An ambassador based in Europe was admonished last week for using the Foreign Ministry’s computer system to send romantic e-mail to a female employee, Foreign Minister Yoriko Kawaguchi said Tuesday.

“The computer should not be used for private purposes,” Kawaguchi said in response to a question about media reports that departing Ambassador to the Conference on Disarmament Seiichiro Noboru used the system to send personal e-mail.

“It is extremely regrettable that an official in such a senior post took action that could prompt the public to lose trust in the ministry at this time,” Kawaguchi said. “Reforming the mentality of ministry personnel is the most difficult challenge.”

A series of scandals last year, mostly involving embezzlement and misuse of public funds, has prompted the ministry to try to reform its organization.

Kawaguchi said she issued a warning Thursday to Noboru, Japan’s new envoy to the Paris-based Organization for Economic Cooperation and Development. He is to be replaced shortly by Kuniko Inoguchi, a professor at Sophia University.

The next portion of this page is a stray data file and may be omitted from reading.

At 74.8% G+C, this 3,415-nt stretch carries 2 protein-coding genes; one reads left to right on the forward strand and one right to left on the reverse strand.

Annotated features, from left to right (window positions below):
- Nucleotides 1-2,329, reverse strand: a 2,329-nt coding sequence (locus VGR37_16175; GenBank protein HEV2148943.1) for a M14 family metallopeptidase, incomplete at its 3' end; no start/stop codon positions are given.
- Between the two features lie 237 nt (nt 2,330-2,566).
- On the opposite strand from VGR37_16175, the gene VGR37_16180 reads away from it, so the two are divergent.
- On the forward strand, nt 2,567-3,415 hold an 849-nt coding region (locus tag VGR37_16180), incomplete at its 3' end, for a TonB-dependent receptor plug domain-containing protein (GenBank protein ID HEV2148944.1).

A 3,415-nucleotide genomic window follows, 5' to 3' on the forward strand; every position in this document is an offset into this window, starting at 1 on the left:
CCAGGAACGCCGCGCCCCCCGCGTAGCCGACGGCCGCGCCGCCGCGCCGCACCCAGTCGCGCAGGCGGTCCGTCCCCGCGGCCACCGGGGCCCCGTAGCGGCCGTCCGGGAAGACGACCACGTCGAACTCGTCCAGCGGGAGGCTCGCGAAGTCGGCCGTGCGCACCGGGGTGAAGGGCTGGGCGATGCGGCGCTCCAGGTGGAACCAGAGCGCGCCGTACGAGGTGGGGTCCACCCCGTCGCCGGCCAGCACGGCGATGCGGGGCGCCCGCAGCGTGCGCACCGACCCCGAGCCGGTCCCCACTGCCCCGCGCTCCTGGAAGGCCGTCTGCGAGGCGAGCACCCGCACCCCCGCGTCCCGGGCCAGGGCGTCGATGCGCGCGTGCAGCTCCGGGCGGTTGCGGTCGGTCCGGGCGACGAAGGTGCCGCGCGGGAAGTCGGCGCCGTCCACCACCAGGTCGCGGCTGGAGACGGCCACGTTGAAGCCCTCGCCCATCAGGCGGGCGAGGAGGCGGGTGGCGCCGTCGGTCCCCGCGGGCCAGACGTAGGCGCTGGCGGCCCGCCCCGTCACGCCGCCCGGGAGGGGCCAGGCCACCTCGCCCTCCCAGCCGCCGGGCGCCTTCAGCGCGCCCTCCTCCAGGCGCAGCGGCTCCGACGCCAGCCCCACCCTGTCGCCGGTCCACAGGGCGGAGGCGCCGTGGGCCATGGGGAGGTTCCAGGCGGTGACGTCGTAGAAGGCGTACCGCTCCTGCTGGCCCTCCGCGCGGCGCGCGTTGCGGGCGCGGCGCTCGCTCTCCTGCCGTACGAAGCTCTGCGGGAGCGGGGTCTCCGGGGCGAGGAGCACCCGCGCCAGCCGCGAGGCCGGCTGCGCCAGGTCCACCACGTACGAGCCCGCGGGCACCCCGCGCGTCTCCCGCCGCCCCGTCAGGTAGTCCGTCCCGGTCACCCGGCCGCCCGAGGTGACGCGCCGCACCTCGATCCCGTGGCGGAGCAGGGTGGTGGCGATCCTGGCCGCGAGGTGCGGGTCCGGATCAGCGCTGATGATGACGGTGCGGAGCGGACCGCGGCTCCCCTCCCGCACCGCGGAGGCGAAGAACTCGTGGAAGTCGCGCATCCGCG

In March, the 60-year-old Noboru sent an e-mail to a female employee at the embassy in Kenya that somehow found its way onto the ministry’s local area network, which can be viewed by all personnel.

In the e-mail, Noboru wrote: “Mont Blanc is beautiful today. The forecast for Nairobi was 28 degrees with a snow symbol. Was everything all right? . . . When I think that you are looking forward to getting my mail, I forget the time and become full of vigor. Perhaps this is a sign of ‘love sickness?’ “

Noboru served as consul general in Los Angeles and headed the ministry’s Middle Eastern and African Affairs Bureau prior to taking the post of envoy for disarmament issues in January 2000.

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